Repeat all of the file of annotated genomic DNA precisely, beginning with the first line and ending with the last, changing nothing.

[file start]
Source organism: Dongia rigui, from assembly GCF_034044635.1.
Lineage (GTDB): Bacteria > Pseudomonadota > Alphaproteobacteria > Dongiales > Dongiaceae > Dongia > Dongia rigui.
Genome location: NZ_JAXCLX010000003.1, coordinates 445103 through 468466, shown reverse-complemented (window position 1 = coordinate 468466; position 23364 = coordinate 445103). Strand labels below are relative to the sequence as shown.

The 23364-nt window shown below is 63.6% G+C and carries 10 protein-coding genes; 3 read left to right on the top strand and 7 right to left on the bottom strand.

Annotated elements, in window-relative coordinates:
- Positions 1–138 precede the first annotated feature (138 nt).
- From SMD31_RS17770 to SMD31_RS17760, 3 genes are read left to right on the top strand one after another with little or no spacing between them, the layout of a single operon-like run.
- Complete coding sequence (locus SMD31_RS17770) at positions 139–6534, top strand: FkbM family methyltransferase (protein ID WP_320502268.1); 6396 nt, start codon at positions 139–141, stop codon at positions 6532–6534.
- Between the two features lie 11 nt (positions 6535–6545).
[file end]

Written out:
Source organism: Dongia rigui, from assembly GCF_034044635.1.
Lineage (GTDB): Bacteria > Pseudomonadota > Alphaproteobacteria > Dongiales > Dongiaceae > Dongia > Dongia rigui.
Genome location: NZ_JAXCLX010000003.1, coordinates 445103 through 468466, shown reverse-complemented (window position 1 = coordinate 468466; position 23364 = coordinate 445103). Strand labels below are relative to the sequence as shown.

The 23364-nt window shown below is 63.6% G+C and carries 10 protein-coding genes; 3 read left to right on the top strand and 7 right to left on the bottom strand.

Annotated elements, in window-relative coordinates:
- Positions 1–138 precede the first annotated feature (138 nt).
- From SMD31_RS17770 to SMD31_RS17760, 3 genes are read left to right on the top strand one after another with little or no spacing between them, the layout of a single operon-like run.
- Complete coding sequence (locus SMD31_RS17770) at positions 139–6534, top strand: FkbM family methyltransferase (protein ID WP_320502268.1); 6396 nt, start codon at positions 139–141, stop codon at positions 6532–6534.
- Between the two features lie 11 nt (positions 6535–6545).